# The Power of Binary Search

Binary search is ubiquitous. Even if you are not aware of it, you have most likely used some (approximate) version of binary search one way or another

Binary search is ubiquitous. Even if you are not aware of it, you have most likely used some (approximate) version of binary search one way or another, for example when looking up a name in a phone book or a word in a dictionary (back in the day), or in any application where you are looking for an element among objects that have some kind of total order.

Binary search addresses and resolves the following problem.

Given a sorted list of items L and a target item t, check whether t appears in L, and if so, find the position in which it appears.

In this article, we will describe an optimal (worst-case) algorithm to solve this problem, where the cost of an algorithm will be the number of comparisons it makes in the worst case (this will be made more precise in the next few lines). Although many different kinds of items have a natural order, we will focus on the natural numbers. More precisely, we assume that we are given a list of *n* natural numbers, sorted in non-decreasing order, and a target number *t*, and the goal is to check whether *t* appears in *L*, and if it does, report its position. To simplify the analysis, we will consider one **basic operation, **which we call a “comparison” or “query”, and is the main unit of cost we will use. We define a comparison/query to be the following operation.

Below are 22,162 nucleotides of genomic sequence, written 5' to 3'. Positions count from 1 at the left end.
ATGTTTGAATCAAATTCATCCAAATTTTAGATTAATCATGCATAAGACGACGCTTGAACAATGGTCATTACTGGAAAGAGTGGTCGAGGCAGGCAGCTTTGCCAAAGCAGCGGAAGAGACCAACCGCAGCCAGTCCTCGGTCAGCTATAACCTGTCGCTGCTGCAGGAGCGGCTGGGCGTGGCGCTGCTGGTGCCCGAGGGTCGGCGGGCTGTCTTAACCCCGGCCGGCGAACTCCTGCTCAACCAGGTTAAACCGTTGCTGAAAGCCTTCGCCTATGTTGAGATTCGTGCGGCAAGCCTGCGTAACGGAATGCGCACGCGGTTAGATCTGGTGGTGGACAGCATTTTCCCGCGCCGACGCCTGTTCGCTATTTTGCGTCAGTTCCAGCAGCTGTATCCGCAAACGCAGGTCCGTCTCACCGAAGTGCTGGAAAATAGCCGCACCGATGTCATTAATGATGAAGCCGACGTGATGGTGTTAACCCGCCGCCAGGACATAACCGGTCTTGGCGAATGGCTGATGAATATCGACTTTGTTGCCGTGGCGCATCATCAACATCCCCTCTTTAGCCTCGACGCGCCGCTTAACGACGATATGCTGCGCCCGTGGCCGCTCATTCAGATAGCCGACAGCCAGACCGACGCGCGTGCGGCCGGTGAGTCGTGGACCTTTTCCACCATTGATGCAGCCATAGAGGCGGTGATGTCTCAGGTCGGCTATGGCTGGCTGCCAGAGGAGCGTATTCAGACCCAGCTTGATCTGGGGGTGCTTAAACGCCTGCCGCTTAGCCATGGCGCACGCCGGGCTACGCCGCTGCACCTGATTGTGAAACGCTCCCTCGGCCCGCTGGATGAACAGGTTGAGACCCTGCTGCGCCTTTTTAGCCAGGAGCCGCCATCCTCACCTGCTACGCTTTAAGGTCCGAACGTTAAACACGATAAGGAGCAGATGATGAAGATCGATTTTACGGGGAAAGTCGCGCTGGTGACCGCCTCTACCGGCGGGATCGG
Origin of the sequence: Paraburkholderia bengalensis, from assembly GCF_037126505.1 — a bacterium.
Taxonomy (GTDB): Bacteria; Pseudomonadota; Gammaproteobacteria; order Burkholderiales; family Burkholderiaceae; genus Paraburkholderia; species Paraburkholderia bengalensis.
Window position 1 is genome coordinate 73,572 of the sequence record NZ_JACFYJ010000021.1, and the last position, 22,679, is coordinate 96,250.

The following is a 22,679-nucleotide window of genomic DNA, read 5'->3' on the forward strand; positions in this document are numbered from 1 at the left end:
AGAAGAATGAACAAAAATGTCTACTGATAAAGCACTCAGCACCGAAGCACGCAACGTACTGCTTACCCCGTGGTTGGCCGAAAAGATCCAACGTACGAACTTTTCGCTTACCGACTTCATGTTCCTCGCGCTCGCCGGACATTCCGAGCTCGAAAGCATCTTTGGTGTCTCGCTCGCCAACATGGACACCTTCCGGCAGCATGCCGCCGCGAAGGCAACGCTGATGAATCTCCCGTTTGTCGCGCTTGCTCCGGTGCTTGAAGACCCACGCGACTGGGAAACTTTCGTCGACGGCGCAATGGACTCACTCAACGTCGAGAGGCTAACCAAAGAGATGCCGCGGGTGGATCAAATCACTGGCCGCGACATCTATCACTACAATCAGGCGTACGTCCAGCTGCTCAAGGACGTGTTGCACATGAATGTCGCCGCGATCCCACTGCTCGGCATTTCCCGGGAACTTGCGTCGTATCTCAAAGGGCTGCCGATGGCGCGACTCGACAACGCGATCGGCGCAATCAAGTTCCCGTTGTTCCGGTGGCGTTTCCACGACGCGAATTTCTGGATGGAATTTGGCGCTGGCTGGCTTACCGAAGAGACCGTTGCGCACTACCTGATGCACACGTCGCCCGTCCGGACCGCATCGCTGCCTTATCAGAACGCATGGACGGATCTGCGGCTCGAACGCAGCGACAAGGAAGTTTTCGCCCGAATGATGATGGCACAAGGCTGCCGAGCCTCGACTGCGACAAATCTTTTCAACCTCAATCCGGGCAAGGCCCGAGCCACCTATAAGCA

Given two natural numbersaandb, check whether

a < b, or a = b, or a > b.

From now on, our goal is to minimize the number of comparisons made by our algorithms in the worst case. At the end of this article, we will briefly discuss whether such a simplification makes the analysis loose or not.

# Warm-up

Suppose we are given the following sorted list of *10* numbers

*L = (1, 3, 3, 11, 18, 25, 45, 57, 57, 63),*

and the target *t = 57*.

We observe that *57* appears in *L*, and in particular, it appears in two positions, the *8*th and *9*th position.

If we change the target number and ask for *t = 15*, then we observe that *15* does not appear in *L*, and so the answer to the problem should be “NO”.

The goal now is to design an efficient algorithm that solves this problem, for any sorted list *L* and target element *t*.

*Note: from now on, we will denote the size |L| of the list as n.*

## An obvious solution: Linear Search

The first algorithm, which we call Linear Search, that comes to mind is to simply scan the list, from left to right, until we either find the number *t*, or reach the right end of the list, in which case the number *t* is not in *L*. In pseudocode, this simple algorithm looks as follows.

for i = 1,...,n:

if (L[i] == t)

return i;return "NO";

The above algorithm scans the list and reports the first position that the element *t* appears in, or it reports “NO” if the element *t* is not in *L*.

It is not hard to see that in the worst case, the algorithm goes over the whole list, does not find the element, and returns “NO” at the very end. Thus, the number of comparisons it makes in the worst case is *n*. We conclude that the the algorithm always makes *O(n) *comparisons, which, in the worst case, is tight.

# Can we do any better?